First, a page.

Nicole and Candy were virgins then too, though you wouldn’t have known it by looking at them. Even on budgets they knew how to dress like city girls, girls who knew their way around, not like Laura, whose wardrobe screamed Kmart and favored the color pink. Maybe that was why we’d liked her right away: her need for us was immediately apparent, and unlike most of the people who needed us, we knew what to do for her. I told my mother about Nicole’s new Triple Five Soul sweatshirt and Candy’s plans to go abroad next year. Pages wrestled in the background. She told me how Mrs. Wilson from down the street thinned all her hair out leaving braids in too long and was trying to blame it on her.

“She’ll be back by Easter,” my mother said. “She won’t let anybody else do her hair for Easter Sunday.”

“Uh huh,” I started to agree, but my mother had already interrupted herself to read out loud from the catalogue she was thumbing through. Health crystals, mood balancing jewelry, a guide to spiritual belly dancing.

“Spiritual belly dancing, Angel. Doesn’t that sound like fun?”

I imagined myself dancing for a minute, and then I imagined my belly fat, swollen, with stretch marks, and felt most unspiritual. I told her I had a test to study for.

“OK,” she conceded. “You should go out later though. Your horoscope says it’s a good day for Pisces to be in the right place at the right time.”

I hung up and thought to myself that the right place was two months ago in Rafael’s bedroom before the condom broke, but I wasn’t sure what my horoscope could do about that and I didn’t like dwelling on it. I went to bed and missed my opportunity to be rewarded by fate.

In the morning I skipped a review session and took the C train to Brooklyn to visit my father. He opened the door to my still raised fist and seemed pleasantly surprised to see me.

“Angel. To what do I owe the honor, Miss Lady?”

My father had called me Miss Lady since I was four years old, and though I had not been prissy enough to deserve the nickname since then, it stuck. Uncomfortably, dishonestly, but it stuck. I walked in without answering his question. My visits were always like this, unexpected. I liked to disrupt him. Interrupting people was the only way I could be sure of my presence in their lives.

My father’s apartment had been painted red since the last time I was in it. I could still smell the newness of the paint. It looked as though he had painted it himself; whoever did it hadn’t put down a drop-cloth and the furniture was flecked with red.

“Better not let the cops in here, Daddy. They’ll think you killed someone.”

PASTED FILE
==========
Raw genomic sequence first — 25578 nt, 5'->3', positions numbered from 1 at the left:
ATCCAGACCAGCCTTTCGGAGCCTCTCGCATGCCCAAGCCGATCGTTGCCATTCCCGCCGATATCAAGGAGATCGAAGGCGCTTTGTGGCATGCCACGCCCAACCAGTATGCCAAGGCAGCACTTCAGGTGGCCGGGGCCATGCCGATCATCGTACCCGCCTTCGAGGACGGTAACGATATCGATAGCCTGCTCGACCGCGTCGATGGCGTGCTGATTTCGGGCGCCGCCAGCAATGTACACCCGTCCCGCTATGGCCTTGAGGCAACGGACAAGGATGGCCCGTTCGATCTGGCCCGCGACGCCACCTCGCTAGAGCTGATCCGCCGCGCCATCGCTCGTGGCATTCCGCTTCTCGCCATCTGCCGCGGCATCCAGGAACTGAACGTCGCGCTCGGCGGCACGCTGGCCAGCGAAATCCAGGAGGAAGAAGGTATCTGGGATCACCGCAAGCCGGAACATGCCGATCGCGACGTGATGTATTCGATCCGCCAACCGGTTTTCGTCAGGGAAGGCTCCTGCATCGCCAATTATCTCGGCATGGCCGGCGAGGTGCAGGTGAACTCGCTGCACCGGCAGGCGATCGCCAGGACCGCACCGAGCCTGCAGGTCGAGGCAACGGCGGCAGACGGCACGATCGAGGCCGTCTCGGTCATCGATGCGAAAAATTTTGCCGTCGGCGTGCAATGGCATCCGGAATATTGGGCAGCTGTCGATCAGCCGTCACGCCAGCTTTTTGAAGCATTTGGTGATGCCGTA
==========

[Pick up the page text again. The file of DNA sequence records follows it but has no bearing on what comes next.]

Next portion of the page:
He didn’t hear me. Instead, I heard the pop of two bottle tops, and then he walked into the living room and handed me a Dos Equis.

“I want you to hear something,” he said, before I had a chance to open my mouth. I occupied myself by running my tongue around the rim of the beer bottle. I waited for my father to notice that I wasn’t drinking. He had his back to me though and was messing with the ancient stereo in the corner of his living room.

My father was into radio then. My father was always into something; he was a collector of hobbies and habits. Sometimes I wondered how my parents could have been in the same room for long enough to conceive me, let alone be married for four years, and I imagined their marriage was just a phase during which they had collected each other until something more interesting came along. A year ago my father was into the stock market, but then he invested the few hundred dollars he’d made initially in a company that marketed giant tomatoes and lost it all. Now he planned to get famous doing radio commercials; he wanted to be the new voice of America.

The tape started. I watched its wheels spin as my father’s buttery baritone echoed out of the brown speakers, their wood paneling peeling at the edges. In two minutes of tape, my father sounded convincing selling: cars, liquor, a swanky restaurant downtown. He sounded downright ridiculous selling: golfing equipment, stain remover, The Daily News (then again who wouldn’t sound ridiculous selling The Daily News?).

“What do you think, Miss Lady?” he asked when the tape stopped.

I thought he sounded like somebody else’s father. I thought also that the man on the tape sounded like he had all the answers, and I would have given anything for him to have an answer for me.

I said, “Daddy, I’m pregnant.”

My father said nothing, finished swallowing the beer and rested it on top of the speaker. He left the room and I heard creaking in the kitchen, the squeak of hinges and then the rustling of cabinet clutter. He emerged triumphantly, smiling, and handed me a sticky, half-gone bottle of molasses.

“Take a spoonful of this every day, it’s good for the baby. Your mother took it when she was pregnant, and look how good you turned out.”

From the looks of the dusty amber thing he had just handed me, the letters on its label faded into nonexistence, my mother had taken her spoonfuls from that very same bottle.

“I might not keep it,” I said.

“Oh.” He looked uncomfortable, as thought he wondered why I was telling him this. It was simple. I had screwed up, I wanted to punish somebody. He picked up my still-full beer bottle and took a sip, then sat beside me on the couch and held my hand.